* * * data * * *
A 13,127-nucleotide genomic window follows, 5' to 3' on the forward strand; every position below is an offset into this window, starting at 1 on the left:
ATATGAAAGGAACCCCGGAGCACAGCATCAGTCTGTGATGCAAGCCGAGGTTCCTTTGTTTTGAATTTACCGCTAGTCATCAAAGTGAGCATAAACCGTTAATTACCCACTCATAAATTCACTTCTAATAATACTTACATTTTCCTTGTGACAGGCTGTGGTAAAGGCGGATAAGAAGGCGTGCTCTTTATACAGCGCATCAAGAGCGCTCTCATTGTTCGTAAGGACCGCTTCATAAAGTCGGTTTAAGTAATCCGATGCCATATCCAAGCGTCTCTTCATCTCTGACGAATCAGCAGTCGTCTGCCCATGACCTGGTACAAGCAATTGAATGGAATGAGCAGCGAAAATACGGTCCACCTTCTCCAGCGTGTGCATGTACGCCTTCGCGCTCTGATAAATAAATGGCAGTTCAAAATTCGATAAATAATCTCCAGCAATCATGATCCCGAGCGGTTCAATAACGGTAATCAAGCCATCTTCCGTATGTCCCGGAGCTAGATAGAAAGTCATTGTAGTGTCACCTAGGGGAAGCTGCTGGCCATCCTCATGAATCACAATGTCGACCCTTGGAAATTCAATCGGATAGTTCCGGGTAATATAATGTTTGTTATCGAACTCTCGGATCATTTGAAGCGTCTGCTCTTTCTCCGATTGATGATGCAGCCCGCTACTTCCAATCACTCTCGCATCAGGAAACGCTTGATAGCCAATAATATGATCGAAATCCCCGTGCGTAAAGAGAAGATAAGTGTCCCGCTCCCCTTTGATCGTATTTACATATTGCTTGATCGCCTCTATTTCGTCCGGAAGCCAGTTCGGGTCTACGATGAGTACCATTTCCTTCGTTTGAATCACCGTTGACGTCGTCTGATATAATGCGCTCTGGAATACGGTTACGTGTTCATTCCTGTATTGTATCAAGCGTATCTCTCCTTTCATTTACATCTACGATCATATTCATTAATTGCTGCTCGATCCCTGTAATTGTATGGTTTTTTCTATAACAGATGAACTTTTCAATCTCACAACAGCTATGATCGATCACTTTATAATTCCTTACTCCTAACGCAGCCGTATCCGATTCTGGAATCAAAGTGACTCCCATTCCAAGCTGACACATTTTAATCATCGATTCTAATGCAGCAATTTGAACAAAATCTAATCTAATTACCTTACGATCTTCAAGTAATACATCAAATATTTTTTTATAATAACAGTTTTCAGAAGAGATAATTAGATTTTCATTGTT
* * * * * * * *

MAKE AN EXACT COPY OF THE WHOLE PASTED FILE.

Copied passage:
A 13,127-nucleotide genomic window follows, 5' to 3' on the forward strand; every position below is an offset into this window, starting at 1 on the left:
ATATGAAAGGAACCCCGGAGCACAGCATCAGTCTGTGATGCAAGCCGAGGTTCCTTTGTTTTGAATTTACCGCTAGTCATCAAAGTGAGCATAAACCGTTAATTACCCACTCATAAATTCACTTCTAATAATACTTACATTTTCCTTGTGACAGGCTGTGGTAAAGGCGGATAAGAAGGCGTGCTCTTTATACAGCGCATCAAGAGCGCTCTCATTGTTCGTAAGGACCGCTTCATAAAGTCGGTTTAAGTAATCCGATGCCATATCCAAGCGTCTCTTCATCTCTGACGAATCAGCAGTCGTCTGCCCATGACCTGGTACAAGCAATTGAATGGAATGAGCAGCGAAAATACGGTCCACCTTCTCCAGCGTGTGCATGTACGCCTTCGCGCTCTGATAAATAAATGGCAGTTCAAAATTCGATAAATAATCTCCAGCAATCATGATCCCGAGCGGTTCAATAACGGTAATCAAGCCATCTTCCGTATGTCCCGGAGCTAGATAGAAAGTCATTGTAGTGTCACCTAGGGGAAGCTGCTGGCCATCCTCATGAATCACAATGTCGACCCTTGGAAATTCAATCGGATAGTTCCGGGTAATATAATGTTTGTTATCGAACTCTCGGATCATTTGAAGCGTCTGCTCTTTCTCCGATTGATGATGCAGCCCGCTACTTCCAATCACTCTCGCATCAGGAAACGCTTGATAGCCAATAATATGATCGAAATCCCCGTGCGTAAAGAGAAGATAAGTGTCCCGCTCCCCTTTGATCGTATTTACATATTGCTTGATCGCCTCTATTTCGTCCGGAAGCCAGTTCGGGTCTACGATGAGTACCATTTCCTTCGTTTGAATCACCGTTGACGTCGTCTGATATAATGCGCTCTGGAATACGGTTACGTGTTCATTCCTGTATTGTATCAAGCGTATCTCTCCTTTCATTTACATCTACGATCATATTCATTAATTGCTGCTCGATCCCTGTAATTGTATGGTTTTTTCTATAACAGATGAACTTTTCAATCTCACAACAGCTATGATCGATCACTTTATAATTCCTTACTCCTAACGCAGCCGTATCCGATTCTGGAATCAAAGTGACTCCCATTCCAAGCTGACACATTTTAATCATCGATTCTAATGCAGCAATTTGAACAAAATCTAATCTAATTACCTTACGATCTTCAAGTAATACATCAAATATTTTTTTATAATAACAGTTTTCAGAAGAGATAATTAGATTTTCATTGTT